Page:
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question about basses

Discussion in 'Basses [BG]' started by calebplaysbass, Oct 22, 2005.

  1. well i'm in the market for a high end bass and there's just so much to choose from i'm not sure what hype i should believe and what i shouldn't.

    i am looking for a very versatile bass. i mostly play rock type stuff that requires a lot of fingerstyle tone with some growl to it although i do occasionaly play some stuff where i either need a soft round sound or a slap and pop sound. what kind of bass should i look into? i've looked at an MTD USA model or one of the Modulus Genesis models with the wood neck with graphite reinforcement. anything else i should maybe consider?
  2. G&L L2500 has very hot output and agressive tone. It can do the job!
  3. Kruton


    Aug 20, 2005
    Ocean Springs, MS
    Well since there ARE so many in the high end range I'd eliminate some first, then see what you have. Also keep in mind the old standbys like Fender, Musicman, G&L, and Warwick etc.
  4. Fruity


    Sep 18, 2005
    UK, Scotland
    Fender jazz basses are versatile, if you could afford the MIA model, thats a fantastic bass. Try out the deluxe abd standards and see what u prefer.
  5. burk48237

    burk48237 Supporting Member

    Nov 22, 2004
    Oak Park, MI
    If you like Jazz style basses you couldn't do any worse then a Sadowsky or Lakland. They make a variety of very versatile high quality basses. You probably need to describe your style a little more, maybe some players whose sound you like. Their seem to be two types of high end basses, "Hi-Fi" like MTD, Fodera, Ken Smith, Modulus, and Traditional like Lakland, Sadowsky. Then their are the "tweeners" like F- Bass, Jerry Drzod, Skjold and some high end Warwicks. They are all excellent basses depending on your taste and style.
  6. lamborghini98

    lamborghini98 The Aristocrats

    May 1, 2005
    NYC; Portland, OR
    I think that for what you want, a Modulus Quantum bass might fit the bill. That, or of course, a nice MIA Fender Jazz. I say go with the bass that not everyone has... but thats just me. I guess every bassist needs to have ol' reliable in their collection at some point in time.. so a Fender isnt a bad idea.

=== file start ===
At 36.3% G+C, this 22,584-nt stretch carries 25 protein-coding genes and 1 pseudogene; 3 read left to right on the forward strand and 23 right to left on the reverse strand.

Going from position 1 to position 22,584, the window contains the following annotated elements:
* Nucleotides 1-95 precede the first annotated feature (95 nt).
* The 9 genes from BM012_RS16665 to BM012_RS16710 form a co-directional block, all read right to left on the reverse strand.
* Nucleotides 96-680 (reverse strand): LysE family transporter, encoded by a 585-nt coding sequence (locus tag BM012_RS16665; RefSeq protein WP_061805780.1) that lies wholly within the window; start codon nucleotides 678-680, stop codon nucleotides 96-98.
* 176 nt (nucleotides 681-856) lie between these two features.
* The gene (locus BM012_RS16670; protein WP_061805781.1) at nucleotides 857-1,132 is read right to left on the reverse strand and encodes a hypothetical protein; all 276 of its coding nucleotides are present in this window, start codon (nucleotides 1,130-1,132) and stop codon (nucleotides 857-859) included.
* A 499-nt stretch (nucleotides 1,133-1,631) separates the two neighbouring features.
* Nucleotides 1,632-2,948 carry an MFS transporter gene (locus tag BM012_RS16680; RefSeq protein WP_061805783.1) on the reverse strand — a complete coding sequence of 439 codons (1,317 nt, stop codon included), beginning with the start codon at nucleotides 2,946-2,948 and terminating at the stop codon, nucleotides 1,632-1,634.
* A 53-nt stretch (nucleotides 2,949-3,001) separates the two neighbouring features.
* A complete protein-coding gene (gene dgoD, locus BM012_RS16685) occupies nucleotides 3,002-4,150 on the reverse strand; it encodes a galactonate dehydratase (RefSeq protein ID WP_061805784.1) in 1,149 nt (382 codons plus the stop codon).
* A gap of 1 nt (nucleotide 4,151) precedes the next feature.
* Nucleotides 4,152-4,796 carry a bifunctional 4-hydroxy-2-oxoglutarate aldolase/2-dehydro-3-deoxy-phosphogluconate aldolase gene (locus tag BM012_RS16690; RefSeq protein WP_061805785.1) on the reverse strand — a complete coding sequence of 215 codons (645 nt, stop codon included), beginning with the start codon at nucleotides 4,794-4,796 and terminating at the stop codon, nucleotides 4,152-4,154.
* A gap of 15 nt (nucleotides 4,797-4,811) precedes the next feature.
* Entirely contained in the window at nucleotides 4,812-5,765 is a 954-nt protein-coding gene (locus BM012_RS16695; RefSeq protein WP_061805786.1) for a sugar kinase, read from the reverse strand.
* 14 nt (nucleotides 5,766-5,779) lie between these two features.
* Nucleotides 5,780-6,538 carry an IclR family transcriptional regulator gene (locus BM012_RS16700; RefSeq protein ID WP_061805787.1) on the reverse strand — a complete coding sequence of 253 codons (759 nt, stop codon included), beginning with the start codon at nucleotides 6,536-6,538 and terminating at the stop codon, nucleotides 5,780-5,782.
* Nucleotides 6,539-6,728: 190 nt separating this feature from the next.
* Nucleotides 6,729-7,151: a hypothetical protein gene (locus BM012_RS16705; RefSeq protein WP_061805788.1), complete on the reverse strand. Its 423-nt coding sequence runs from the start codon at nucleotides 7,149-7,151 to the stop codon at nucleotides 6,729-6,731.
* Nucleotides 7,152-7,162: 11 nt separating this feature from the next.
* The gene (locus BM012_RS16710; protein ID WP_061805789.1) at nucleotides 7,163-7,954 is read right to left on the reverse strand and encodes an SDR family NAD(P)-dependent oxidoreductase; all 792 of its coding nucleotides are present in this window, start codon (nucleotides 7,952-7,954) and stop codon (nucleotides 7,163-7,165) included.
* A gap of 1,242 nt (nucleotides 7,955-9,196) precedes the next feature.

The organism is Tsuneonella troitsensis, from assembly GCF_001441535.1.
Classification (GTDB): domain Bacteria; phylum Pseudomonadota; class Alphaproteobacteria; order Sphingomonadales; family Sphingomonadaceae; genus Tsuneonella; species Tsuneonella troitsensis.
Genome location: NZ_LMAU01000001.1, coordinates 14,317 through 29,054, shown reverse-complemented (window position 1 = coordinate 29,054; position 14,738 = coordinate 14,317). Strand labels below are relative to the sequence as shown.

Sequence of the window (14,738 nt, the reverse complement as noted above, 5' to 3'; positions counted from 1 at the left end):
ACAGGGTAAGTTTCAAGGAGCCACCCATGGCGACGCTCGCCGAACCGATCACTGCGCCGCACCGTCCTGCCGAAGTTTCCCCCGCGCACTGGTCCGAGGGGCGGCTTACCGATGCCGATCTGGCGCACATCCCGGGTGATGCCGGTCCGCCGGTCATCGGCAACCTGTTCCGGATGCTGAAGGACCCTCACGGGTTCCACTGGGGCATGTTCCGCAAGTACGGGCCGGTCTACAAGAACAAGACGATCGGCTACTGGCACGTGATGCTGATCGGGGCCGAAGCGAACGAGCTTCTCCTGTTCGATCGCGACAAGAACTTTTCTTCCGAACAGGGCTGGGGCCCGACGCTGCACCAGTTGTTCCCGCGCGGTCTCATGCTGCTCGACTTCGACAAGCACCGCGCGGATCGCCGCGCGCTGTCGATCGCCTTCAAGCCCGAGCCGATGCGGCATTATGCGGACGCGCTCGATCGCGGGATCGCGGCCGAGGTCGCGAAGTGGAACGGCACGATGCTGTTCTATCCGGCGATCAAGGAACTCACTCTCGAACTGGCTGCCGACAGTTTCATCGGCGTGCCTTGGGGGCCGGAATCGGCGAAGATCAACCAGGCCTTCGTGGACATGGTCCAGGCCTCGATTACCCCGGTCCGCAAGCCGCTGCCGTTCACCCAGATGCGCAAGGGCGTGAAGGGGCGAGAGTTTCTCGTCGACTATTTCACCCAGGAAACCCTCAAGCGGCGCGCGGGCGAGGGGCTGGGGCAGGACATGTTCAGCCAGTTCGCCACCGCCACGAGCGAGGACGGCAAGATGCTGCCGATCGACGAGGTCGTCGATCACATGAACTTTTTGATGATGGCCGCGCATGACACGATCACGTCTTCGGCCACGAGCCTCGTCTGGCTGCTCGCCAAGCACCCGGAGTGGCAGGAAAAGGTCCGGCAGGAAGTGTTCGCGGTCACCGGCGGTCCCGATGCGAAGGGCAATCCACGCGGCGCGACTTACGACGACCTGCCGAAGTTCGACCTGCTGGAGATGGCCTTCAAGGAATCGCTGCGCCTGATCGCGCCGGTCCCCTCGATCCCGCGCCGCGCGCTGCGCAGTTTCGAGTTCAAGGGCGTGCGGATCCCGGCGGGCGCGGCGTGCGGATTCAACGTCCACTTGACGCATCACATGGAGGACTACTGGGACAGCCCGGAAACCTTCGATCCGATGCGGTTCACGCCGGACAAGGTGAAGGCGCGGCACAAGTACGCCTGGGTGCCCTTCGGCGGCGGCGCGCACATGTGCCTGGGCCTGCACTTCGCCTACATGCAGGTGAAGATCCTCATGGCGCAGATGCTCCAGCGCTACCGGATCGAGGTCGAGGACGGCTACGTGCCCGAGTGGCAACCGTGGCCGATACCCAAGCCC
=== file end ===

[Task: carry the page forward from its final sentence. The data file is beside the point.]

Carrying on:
Personally Im in the same situation as you, and am considering a Modulus. But Im also on the lookout for something more boutique-ish and less money. Stay on the prowl!
  7. BurningSkies

    BurningSkies CRAZY BALDHEAD

    Feb 20, 2005
    Seweracuse, NY
    I know I'm predictable, but I vote Dingwall, yet again.

    Do a search and see what people say about 'em.
  8. Fealach

    Fealach Guest

    Apr 23, 2003
    Gone to a better place
    Well, I've never been impressed by either, but I had assumed there MUST be worse ones SOMEWHERE.
  9. thanks for the info...i think right now i'm leaning toward that modulus but i think i got some stuff to check out now. oh and i really don't wanna go with fender cause EVERYONE has a fender...unless i was able to find a '62 jazz...
  10. Sippy


    Aug 1, 2005
    yea EVERYONE has a fender.. yet I still will never give up mine.. and will also be buying a few more. btw.. I hate to say it but whatever car you drive .. thousands drive it too.. you may have to sell it... oh yea.. and your amp? I'm sure hundreds of people have it.. looks like ur in the market for an acoustic non-fender bass. Wait! Thousands play bass!!! Look's like u'll be hitting up the didgeridoo (sp).. so what how many people have a fender?! They're great guitars! get over it.
  11. BoiNtC


    Nov 25, 2002
    NYC, USA
    BTW to my knowledge Mike T helped design the Genesis too... But my MTD and my F Bass are the two favorite basses I've ever encountered so far...
  12. abngourmet

    abngourmet Gold Supporting Member

    Nov 11, 2004
    Alembic is another "boutique" bass you might want to look at. I'd go the used route, though ... they're more expensive than drugs. :D Alembics also have unique electronics - instead of your standard passive or active set up (passive tone roll off or active boost-cut) they use low pass filters, kind of like having a wah-wah pedal built into your bass. If you've ever played through a wah-wah and held the pedal at certain points, you'll get what I mean. They can be very versatile, but they certainly aren't everyone's cup of tea. I'd strongly recommend trying one if possible due to the expense. You will find, however, that the quality and workmanship is second to none - you truly get what you pay for.

    If you want to go the less expensive route (if there is such a thing as an inexpensive bass these days!), the Musicman Bongo is awesome. I have one (as well as my Alembics, Fenders, Gibsons, Ricks, Peavey, Pedulla, pre-Ernie Ball Stingray, etc.), and for the money it's simply awesome. It's looks, however, aren't for everyone (many here have commented that it looks like a toilet seat, and they'd be right). If you can get past the looks, you'll be richly rewarded, particularly given the price point.

    Good luck,